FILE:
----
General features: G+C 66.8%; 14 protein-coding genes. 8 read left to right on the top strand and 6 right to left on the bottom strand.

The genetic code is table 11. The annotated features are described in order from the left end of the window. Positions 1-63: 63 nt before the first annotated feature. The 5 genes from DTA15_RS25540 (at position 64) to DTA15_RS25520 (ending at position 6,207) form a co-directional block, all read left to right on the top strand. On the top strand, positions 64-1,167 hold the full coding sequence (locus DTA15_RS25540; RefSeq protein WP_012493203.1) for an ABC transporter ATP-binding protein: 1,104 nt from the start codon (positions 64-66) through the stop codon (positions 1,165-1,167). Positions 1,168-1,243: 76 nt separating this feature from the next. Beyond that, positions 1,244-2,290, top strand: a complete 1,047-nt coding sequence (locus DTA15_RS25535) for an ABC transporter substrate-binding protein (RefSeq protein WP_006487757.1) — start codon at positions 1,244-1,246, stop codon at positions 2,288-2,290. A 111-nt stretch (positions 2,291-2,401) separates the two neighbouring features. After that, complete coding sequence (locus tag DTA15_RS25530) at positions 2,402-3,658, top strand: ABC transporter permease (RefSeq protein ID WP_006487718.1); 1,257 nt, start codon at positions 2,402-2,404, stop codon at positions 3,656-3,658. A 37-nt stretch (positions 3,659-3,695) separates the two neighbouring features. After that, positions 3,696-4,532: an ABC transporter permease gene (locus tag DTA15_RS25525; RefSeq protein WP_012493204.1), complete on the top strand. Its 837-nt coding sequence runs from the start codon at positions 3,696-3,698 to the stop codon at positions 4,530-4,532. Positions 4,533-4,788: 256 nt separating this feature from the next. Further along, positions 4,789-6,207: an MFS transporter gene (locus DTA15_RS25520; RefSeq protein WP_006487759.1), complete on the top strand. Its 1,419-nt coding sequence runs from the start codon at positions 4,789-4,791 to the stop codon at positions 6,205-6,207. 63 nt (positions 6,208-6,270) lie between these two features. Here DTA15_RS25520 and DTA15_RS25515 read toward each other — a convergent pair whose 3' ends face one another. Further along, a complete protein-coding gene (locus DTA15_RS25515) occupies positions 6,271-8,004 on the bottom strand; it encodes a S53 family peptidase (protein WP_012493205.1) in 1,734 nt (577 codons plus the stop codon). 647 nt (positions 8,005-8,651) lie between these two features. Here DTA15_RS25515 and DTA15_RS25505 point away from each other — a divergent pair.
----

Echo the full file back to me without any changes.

General features: G+C 66.8%; 14 protein-coding genes. 8 read left to right on the top strand and 6 right to left on the bottom strand.

The genetic code is table 11. The annotated features are described in order from the left end of the window. Positions 1-63: 63 nt before the first annotated feature. The 5 genes from DTA15_RS25540 (at position 64) to DTA15_RS25520 (ending at position 6,207) form a co-directional block, all read left to right on the top strand. On the top strand, positions 64-1,167 hold the full coding sequence (locus DTA15_RS25540; RefSeq protein WP_012493203.1) for an ABC transporter ATP-binding protein: 1,104 nt from the start codon (positions 64-66) through the stop codon (positions 1,165-1,167). Positions 1,168-1,243: 76 nt separating this feature from the next. Beyond that, positions 1,244-2,290, top strand: a complete 1,047-nt coding sequence (locus DTA15_RS25535) for an ABC transporter substrate-binding protein (RefSeq protein WP_006487757.1) — start codon at positions 1,244-1,246, stop codon at positions 2,288-2,290. A 111-nt stretch (positions 2,291-2,401) separates the two neighbouring features. After that, complete coding sequence (locus tag DTA15_RS25530) at positions 2,402-3,658, top strand: ABC transporter permease (RefSeq protein ID WP_006487718.1); 1,257 nt, start codon at positions 2,402-2,404, stop codon at positions 3,656-3,658. A 37-nt stretch (positions 3,659-3,695) separates the two neighbouring features. After that, positions 3,696-4,532: an ABC transporter permease gene (locus tag DTA15_RS25525; RefSeq protein WP_012493204.1), complete on the top strand. Its 837-nt coding sequence runs from the start codon at positions 3,696-3,698 to the stop codon at positions 4,530-4,532. Positions 4,533-4,788: 256 nt separating this feature from the next. Further along, positions 4,789-6,207: an MFS transporter gene (locus DTA15_RS25520; RefSeq protein WP_006487759.1), complete on the top strand. Its 1,419-nt coding sequence runs from the start codon at positions 4,789-4,791 to the stop codon at positions 6,205-6,207. 63 nt (positions 6,208-6,270) lie between these two features. Here DTA15_RS25520 and DTA15_RS25515 read toward each other — a convergent pair whose 3' ends face one another. Further along, a complete protein-coding gene (locus DTA15_RS25515) occupies positions 6,271-8,004 on the bottom strand; it encodes a S53 family peptidase (protein WP_012493205.1) in 1,734 nt (577 codons plus the stop codon). 647 nt (positions 8,005-8,651) lie between these two features. Here DTA15_RS25515 and DTA15_RS25505 point away from each other — a divergent pair.